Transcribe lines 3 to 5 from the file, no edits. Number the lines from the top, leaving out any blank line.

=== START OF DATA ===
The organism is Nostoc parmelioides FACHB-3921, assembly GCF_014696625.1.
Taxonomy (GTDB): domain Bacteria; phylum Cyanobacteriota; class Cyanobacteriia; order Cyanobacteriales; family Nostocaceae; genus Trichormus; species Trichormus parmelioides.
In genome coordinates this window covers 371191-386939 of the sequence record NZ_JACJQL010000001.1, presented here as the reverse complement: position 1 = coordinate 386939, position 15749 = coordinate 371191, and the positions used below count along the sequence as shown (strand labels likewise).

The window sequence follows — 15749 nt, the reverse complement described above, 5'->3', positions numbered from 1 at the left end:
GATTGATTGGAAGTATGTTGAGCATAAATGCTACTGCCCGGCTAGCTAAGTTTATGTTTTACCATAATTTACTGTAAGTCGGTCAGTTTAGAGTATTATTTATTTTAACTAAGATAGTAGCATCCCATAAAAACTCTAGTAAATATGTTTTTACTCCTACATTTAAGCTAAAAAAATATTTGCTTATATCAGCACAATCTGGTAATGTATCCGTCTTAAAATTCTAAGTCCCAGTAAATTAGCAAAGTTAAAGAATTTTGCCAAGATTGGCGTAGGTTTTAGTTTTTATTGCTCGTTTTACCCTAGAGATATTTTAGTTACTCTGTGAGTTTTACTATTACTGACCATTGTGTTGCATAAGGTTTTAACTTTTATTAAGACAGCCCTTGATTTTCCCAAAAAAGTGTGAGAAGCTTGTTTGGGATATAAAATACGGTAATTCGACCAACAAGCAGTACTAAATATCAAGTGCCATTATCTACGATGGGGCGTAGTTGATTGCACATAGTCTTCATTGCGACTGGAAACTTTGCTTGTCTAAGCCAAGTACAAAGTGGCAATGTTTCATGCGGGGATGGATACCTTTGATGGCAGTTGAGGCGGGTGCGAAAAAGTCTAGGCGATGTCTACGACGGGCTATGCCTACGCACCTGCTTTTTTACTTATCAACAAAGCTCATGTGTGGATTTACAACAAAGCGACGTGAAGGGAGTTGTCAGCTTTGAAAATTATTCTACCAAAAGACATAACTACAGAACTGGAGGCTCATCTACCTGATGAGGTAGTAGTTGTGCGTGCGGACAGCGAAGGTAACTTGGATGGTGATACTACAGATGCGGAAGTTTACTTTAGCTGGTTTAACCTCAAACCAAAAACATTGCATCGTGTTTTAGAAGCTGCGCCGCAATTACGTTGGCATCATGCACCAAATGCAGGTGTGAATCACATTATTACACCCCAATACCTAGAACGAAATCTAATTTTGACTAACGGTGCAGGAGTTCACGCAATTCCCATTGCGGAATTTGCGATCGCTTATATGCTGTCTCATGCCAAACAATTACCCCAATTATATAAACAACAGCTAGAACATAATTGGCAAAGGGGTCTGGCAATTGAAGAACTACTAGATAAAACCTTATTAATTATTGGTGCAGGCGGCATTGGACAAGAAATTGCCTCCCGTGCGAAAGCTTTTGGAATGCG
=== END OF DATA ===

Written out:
In genome coordinates this window covers 371191-386939 of the sequence record NZ_JACJQL010000001.1, presented here as the reverse complement: position 1 = coordinate 386939, position 15749 = coordinate 371191, and the positions used below count along the sequence as shown (strand labels likewise).

The window sequence follows — 15749 nt, the reverse complement described above, 5'->3', positions numbered from 1 at the left end:
GATTGATTGGAAGTATGTTGAGCATAAATGCTACTGCCCGGCTAGCTAAGTTTATGTTTTACCATAATTTACTGTAAGTCGGTCAGTTTAGAGTATTATTTATTTTAACTAAGATAGTAGCATCCCATAAAAACTCTAGTAAATATGTTTTTACTCCTACATTTAAGCTAAAAAAATATTTGCTTATATCAGCACAATCTGGTAATGTATCCGTCTTAAAATTCTAAGTCCCAGTAAATTAGCAAAGTTAAAGAATTTTGCCAAGATTGGCGTAGGTTTTAGTTTTTATTGCTCGTTTTACCCTAGAGATATTTTAGTTACTCTGTGAGTTTTACTATTACTGACCATTGTGTTGCATAAGGTTTTAACTTTTATTAAGACAGCCCTTGATTTTCCCAAAAAAGTGTGAGAAGCTTGTTTGGGATATAAAATACGGTAATTCGACCAACAAGCAGTACTAAATATCAAGTGCCATTATCTACGATGGGGCGTAGTTGATTGCACATAGTCTTCATTGCGACTGGAAACTTTGCTTGTCTAAGCCAAGTACAAAGTGGCAATGTTTCATGCGGGGATGGATACCTTTGATGGCAGTTGAGGCGGGTGCGAAAAAGTCTAGGCGATGTCTACGACGGGCTATGCCTACGCACCTGCTTTTTTACTTATCAACAAAGCTCATGTGTGGATTTACAACAAAGCGACGTGAAGGGAGTTGTCAGCTTTGAAAATTATTCTACCAAAAGACATAACTACAGAACTGGAGGCTCATCTACCTGATGAGGTAGTAGTTGTGCGTGCGGACAGCGAAGGTAACTTGGATGGTGATACTACAGATGCGGAAGTTTACTTTAGCTGGTTTAACCTCAAACCAAAAACATTGCATCGTGTTTTAGAAGCTGCGCCGCAATTACGTTGGCATCATGCACCAAATGCAGGTGTGAATCACATTATTACACCCCAATACCTAGAACGAAATCTAATTTTGACTAACGGTGCAGGAGTTCACGCAATTCCCATTGCGGAATTTGCGATCGCTTATATGCTGTCTCATGCCAAACAATTACCCCAATTATATAAACAACAGCTAGAACATAATTGGCAAAGGGGTCTGGCAATTGAAGAACTACTAGATAAAACCTTATTAATTATTGGTGCAGGCGGCATTGGACAAGAAATTGCCTCCCGTGCGAAAGCTTTTGGAATGCG